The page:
Between 18 March and 9 November 2014, a total of 466 confirmed and probable cases of EVD were identified (453 confirmed, 13 probable), of which 396 were ETC admissions (385 confirmed) and 70 community deaths (68 confirmed). The peak incidence of 67 reported new confirmed and probable cases of EVD occurred during the week of 18–24 August (58 patients admitted to the ETC, nine community deaths). This was followed by a steady decline to one confirmed case admitted to the ETC and no confirmed community death during the week of 20–26 October (figure 2). The number of community deaths reported (and thus provided a safe burial) increased from the end of June to a peak in the period from mid-September to mid-October, but these were progressively less likely to be owing to EVD. The proportion of community deaths confirmed positive remained near 90% until mid-August, then declined thereafter. Similarly, the proportion of ETC admissions that were confirmed EVD positive declined from 90% in mid-June to around 50% in mid-September. A detailed description of the outbreak and the response can be found in box 1.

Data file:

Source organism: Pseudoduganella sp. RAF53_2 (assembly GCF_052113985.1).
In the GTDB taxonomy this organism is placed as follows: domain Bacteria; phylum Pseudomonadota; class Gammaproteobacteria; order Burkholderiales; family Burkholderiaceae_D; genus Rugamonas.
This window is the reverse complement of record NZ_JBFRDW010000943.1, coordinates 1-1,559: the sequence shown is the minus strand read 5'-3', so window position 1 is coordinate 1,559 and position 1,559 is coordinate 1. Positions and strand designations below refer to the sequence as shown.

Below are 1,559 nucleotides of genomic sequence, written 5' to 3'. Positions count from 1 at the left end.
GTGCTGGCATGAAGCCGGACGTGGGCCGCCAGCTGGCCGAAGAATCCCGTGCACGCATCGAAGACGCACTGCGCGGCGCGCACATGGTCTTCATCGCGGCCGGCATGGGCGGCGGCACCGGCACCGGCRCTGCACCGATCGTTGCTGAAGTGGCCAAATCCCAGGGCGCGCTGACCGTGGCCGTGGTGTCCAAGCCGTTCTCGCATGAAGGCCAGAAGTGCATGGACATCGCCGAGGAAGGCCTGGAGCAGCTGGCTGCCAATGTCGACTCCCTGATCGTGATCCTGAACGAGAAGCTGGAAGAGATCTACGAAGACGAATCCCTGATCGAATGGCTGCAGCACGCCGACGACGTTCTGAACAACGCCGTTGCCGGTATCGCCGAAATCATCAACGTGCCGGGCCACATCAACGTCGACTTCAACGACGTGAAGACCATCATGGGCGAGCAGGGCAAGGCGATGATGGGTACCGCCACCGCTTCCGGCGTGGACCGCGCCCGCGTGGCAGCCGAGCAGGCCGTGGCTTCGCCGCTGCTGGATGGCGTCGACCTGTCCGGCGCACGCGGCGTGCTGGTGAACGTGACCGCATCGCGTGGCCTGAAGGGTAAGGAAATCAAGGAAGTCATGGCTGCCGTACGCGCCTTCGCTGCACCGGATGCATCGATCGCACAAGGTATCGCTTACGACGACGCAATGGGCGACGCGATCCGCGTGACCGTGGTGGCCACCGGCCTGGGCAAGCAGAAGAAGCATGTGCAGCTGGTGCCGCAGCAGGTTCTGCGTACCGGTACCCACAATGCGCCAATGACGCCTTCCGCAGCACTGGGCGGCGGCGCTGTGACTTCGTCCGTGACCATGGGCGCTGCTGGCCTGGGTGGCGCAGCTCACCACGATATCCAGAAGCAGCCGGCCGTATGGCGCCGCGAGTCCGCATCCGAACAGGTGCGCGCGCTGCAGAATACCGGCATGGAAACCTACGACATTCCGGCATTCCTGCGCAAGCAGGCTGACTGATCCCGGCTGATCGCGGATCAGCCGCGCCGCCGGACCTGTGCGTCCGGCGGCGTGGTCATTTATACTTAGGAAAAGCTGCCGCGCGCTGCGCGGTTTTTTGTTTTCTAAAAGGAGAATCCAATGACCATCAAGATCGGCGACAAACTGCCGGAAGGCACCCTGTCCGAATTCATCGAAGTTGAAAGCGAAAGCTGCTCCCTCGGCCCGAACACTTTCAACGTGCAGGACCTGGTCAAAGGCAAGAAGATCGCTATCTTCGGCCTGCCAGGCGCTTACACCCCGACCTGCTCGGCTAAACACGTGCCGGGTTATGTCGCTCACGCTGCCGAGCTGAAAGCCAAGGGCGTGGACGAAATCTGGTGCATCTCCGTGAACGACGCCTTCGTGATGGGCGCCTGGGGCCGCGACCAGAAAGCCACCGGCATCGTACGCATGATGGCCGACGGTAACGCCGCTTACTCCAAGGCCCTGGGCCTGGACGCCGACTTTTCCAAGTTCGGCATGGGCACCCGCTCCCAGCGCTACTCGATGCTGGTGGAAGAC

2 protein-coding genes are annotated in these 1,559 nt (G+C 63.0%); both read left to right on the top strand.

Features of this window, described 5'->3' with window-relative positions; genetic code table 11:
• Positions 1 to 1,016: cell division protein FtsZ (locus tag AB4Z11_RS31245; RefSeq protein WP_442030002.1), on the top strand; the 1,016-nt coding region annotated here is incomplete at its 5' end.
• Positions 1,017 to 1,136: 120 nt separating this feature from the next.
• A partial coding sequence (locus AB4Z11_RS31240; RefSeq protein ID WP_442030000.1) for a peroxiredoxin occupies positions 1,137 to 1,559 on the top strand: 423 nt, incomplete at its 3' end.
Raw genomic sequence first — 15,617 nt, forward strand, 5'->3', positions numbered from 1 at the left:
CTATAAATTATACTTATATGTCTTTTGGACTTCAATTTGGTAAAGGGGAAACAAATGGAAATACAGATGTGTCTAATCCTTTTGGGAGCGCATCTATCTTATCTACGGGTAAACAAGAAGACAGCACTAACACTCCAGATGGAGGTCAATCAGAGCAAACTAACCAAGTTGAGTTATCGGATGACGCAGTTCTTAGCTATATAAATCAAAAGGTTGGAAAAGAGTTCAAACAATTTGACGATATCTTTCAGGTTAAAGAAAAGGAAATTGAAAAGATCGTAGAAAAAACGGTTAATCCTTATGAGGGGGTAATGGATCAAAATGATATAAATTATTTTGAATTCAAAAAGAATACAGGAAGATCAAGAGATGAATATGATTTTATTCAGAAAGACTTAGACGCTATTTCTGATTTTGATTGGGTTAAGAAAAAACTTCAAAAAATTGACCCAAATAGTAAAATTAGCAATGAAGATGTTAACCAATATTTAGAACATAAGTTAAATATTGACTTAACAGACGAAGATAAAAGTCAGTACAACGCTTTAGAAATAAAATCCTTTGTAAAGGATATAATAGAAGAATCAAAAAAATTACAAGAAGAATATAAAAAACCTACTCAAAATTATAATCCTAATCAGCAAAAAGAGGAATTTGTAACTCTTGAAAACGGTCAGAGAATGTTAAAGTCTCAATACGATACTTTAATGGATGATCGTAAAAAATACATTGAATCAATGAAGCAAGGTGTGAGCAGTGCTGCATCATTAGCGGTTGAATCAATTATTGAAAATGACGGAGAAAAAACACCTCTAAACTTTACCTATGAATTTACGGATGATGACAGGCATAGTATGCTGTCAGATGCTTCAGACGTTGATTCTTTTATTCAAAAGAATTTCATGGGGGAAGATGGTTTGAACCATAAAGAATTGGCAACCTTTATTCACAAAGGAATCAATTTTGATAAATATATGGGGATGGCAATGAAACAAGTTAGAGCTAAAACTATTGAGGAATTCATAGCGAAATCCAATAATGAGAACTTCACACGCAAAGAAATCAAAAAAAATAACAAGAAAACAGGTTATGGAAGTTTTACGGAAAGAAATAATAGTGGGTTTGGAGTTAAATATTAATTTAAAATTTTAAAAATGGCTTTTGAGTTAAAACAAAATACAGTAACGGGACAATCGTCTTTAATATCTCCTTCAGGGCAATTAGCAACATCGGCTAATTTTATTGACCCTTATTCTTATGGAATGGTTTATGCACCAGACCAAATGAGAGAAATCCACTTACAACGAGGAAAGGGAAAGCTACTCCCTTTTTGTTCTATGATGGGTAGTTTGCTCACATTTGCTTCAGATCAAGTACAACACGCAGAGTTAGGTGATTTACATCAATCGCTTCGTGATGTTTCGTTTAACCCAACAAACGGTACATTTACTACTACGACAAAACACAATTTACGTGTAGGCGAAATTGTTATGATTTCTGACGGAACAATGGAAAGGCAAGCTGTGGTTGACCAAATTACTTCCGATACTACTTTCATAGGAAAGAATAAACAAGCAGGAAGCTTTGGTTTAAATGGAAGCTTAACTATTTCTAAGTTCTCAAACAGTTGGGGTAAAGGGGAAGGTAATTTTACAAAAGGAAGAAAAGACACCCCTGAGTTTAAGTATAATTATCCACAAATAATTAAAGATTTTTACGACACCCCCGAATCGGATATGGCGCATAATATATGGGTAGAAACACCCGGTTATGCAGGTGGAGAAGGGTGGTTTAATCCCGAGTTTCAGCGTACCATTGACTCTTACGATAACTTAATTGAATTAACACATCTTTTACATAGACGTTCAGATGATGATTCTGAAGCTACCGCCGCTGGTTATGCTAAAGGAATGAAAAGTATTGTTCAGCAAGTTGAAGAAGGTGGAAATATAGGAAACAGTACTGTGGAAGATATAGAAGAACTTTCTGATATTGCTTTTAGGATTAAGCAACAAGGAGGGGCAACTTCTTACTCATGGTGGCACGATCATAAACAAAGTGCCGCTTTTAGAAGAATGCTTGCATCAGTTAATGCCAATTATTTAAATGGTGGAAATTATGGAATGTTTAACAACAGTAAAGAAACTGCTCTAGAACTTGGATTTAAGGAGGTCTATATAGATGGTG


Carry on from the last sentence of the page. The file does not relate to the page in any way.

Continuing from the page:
Males (48%) and females (52%) were equally affected by the outbreak. Most (63%) of the cases were older adults (greater than or equal to 40 years of age), a third (33%) were young adults (15–39 years of age), whereas a minority were children (less than 15 years of age; 2%). Overall, 310 (67%) of the admitted patients with confirmed or probable EVD died of the disease. Within Lofa County, the case fatality rate did not differ by district of residence, between men and women, nor did it change significantly over time. Of the confirmed and probable cases of EVD, 21 (5%) were healthcare workers, of whom 14 (67%) died, six recovered and one had an unknown outcome.